(note careful positioning on same branch as the male!)
(looking the same as nearly all other male Greenfinches)
Sometimes, however, you get one that you can see is different from a distance. Occasionally they might have a white feather, or a distinctive injury. Very occasionally you get a true colour variant, such as an albino (white), melanistic (dark) or (in the case below) leucistic (lightly-coloured) variant. These colour variants occur in most species, albinism being probably the best known (you can even get albino humans). Albinos have no melanin to colour skin, hence they are white. Leucism is rather different in that all skin pigments (not just melanin) are present, but at reduced levels. Again, leucism occurs in a variety of animals and are generally described as being the colour of milky tea (or "tay" as its called locally (you see - cultural enlightenment as well as peals of birding wisdom)).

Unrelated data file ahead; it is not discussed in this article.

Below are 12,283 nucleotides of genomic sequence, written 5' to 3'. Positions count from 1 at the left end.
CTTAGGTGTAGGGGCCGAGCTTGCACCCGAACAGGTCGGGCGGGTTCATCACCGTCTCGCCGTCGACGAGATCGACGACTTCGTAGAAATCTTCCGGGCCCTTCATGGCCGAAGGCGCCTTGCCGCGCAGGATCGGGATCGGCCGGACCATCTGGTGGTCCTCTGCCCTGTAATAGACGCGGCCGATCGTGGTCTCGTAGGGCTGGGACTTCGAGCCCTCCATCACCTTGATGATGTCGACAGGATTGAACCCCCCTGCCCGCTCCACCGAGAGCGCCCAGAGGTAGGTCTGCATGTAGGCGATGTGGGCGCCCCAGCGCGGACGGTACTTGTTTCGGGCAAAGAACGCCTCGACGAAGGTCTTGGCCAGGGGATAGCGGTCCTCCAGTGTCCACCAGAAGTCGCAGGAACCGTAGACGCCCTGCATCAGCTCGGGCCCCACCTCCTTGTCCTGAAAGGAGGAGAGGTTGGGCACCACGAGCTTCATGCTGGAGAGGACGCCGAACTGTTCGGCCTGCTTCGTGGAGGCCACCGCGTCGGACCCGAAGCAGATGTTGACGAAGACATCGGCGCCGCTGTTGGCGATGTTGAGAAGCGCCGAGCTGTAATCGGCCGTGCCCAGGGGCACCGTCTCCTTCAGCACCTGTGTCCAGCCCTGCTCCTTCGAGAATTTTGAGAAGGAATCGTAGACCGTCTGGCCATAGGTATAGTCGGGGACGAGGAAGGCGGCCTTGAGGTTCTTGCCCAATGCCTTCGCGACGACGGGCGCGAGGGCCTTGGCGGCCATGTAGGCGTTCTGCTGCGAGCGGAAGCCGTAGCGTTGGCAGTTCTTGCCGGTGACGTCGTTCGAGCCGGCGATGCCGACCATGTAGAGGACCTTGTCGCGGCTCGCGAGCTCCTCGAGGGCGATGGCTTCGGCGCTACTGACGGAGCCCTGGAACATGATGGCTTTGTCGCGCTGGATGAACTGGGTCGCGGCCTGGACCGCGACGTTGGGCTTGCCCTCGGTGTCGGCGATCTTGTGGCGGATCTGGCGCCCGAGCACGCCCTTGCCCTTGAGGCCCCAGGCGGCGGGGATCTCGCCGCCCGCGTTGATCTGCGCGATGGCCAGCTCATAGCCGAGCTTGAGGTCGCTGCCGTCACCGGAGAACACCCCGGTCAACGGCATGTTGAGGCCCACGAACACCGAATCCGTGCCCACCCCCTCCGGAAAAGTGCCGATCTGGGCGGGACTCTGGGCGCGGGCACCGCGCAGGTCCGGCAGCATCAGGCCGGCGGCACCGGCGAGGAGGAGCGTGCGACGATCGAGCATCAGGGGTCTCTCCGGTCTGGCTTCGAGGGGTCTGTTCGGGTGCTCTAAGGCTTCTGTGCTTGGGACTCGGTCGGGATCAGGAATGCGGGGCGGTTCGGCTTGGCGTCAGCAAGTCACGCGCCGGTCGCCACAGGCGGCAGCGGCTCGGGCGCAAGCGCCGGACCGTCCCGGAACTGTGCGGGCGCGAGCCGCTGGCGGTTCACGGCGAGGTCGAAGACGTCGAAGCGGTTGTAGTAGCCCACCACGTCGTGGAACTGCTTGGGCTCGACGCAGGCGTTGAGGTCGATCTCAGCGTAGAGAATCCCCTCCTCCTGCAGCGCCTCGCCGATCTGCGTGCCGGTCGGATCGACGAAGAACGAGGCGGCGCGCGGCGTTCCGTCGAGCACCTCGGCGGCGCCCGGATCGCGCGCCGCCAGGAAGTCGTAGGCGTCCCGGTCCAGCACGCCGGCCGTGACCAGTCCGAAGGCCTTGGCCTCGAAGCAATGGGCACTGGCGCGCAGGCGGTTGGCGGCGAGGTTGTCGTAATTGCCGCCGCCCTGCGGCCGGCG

(affectionately known by me as Lucy)
|Bog Standard Greenfinch (top left) and Lucy|
(and a Starling's tail top right!)